Events in Kingston have included a flash mob gathering in a park, an art exhibit and performances featuring songs and poems by lesbian, gay, bisexual and transgender Jamaicans.

Jamaican gay rights activists said Tuesday the peaceful events are a clear sign that tolerance for LGBT people is expanding on the island even though stigma is common and longstanding laws criminalizing sex between men remain on the books.

“I think we will look back on this and see it as a turning point because many persons thought that it would never actually happen,” said Latoya Nugent of the Jamaica Forum of Lesbians, All-Sexuals and Gays, or J-FLAG, the rights group that organized the event.

For years, Jamaica’s gay community lived so far underground that their parties and church services were held in secret locations. Most stuck to a “don’t ask, don’t tell” policy of keeping their sexual orientation hidden to avoid scrutiny or protect loved ones. A number of gay Jamaicans have won asylum overseas.

But while discrimination against gays remains pervasive in many parts of Jamaica and anti-gay violence flares up recurrently, Nugent said there’s an inaccurate perception overseas that homosexuals in Jamaica “can’t even walk on the streets because if you do you are going to be stoned or stabbed to death”.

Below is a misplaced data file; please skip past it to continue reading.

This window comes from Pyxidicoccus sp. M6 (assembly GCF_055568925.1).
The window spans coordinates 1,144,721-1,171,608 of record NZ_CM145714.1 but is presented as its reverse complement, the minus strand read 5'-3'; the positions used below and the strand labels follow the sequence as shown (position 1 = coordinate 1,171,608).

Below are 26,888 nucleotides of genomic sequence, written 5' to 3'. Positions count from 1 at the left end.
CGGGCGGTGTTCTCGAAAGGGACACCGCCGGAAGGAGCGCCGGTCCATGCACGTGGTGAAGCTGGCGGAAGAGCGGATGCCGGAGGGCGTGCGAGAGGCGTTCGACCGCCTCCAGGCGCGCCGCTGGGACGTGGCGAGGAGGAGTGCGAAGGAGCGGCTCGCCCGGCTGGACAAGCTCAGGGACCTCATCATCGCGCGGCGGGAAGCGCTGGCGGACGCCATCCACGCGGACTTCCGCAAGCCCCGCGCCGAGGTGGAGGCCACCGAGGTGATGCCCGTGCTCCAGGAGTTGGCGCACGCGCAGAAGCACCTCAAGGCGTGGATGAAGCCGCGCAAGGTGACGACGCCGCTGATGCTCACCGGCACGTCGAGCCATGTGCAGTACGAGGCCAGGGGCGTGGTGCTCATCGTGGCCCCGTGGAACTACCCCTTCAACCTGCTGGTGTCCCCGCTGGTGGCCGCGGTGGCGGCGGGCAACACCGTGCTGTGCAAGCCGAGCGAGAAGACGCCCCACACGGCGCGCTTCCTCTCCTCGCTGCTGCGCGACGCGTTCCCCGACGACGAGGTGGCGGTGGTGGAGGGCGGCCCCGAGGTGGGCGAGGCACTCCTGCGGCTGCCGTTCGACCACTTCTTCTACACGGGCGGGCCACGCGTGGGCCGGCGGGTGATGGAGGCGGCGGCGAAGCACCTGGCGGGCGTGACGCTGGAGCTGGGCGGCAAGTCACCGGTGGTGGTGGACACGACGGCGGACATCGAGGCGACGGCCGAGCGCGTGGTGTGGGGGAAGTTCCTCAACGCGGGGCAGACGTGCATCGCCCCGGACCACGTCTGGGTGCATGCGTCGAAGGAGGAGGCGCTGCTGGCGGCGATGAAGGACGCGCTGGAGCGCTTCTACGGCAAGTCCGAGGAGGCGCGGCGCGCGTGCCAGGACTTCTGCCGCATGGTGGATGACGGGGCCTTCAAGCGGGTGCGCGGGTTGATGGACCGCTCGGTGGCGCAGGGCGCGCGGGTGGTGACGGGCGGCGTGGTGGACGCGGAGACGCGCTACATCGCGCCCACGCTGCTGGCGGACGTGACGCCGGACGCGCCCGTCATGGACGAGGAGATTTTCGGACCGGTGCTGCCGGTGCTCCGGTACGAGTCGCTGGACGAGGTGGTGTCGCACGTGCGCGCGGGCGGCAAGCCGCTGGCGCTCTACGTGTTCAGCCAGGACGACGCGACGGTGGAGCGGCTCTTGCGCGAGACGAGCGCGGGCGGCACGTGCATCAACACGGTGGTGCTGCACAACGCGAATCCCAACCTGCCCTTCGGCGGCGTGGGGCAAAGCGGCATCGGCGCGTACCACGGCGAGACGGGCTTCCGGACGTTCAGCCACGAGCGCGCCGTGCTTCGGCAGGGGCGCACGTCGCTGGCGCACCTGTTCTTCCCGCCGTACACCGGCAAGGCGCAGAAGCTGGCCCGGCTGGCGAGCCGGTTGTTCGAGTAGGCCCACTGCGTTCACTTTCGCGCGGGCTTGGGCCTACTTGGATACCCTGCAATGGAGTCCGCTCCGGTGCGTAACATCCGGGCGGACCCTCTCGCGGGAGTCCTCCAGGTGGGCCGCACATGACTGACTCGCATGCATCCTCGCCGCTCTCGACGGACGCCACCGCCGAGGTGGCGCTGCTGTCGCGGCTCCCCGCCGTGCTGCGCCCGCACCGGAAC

“What we are seeing these days is more and more LGBT people willing to be visible, to be open, and to be public,” said Nugent, a co-chair of the planning committee for the events called PrideJa. “It’s remarkable.”

Still, some 80 incidents of discrimination, threats, physical attacks, displacement and sexual violence were reported to J-FLAG last year and the high-profile 2013 mob murder of transgender teen Dwayne Jones remains unsolved. There have been reports of targeted sexual assaults of lesbians. In a 2014 report, New York-based Human Rights Watch asserted that LGBT people in Jamaica remain the targets of unchecked violence and are frequently refused housing or employment.

“Yes, there’s still ridicule on the streets and some people look at you and laugh, but it’s not as violent as it was and we will insist on living our lives. There is a certain change going on,” 26-year-old Nas Chin told the Associated Press after dancing at a secure pride event.

Many Jamaicans consider homosexuality to be a perversion from abroad and a newspaper-commissioned poll has suggested there is overwhelming resistance to repealing anti-sodomy laws. In late August, a young Jamaican gay rights activist who brought an unprecedented legal challenge to the anti-sodomy law withdrew his claim after growing fearful about possible violent reprisals.

But Human Rights Watch has noted that there’s been a “groundswell of change” in the way Jamaica is responding to human rights abuses against LGBT people.

In recent days, Kingston’s mayor and the island’s justice minister have even publicly supported the weeklong pride activities, a major change in a nation where politicians once routinely railed against homosexuals and former prime minister Bruce Golding vowed in 2008 to never allow gays in his cabinet.

Harper Lee’s Go Set a Watchman, a critical review


Harper Lee's Go Set a Watchman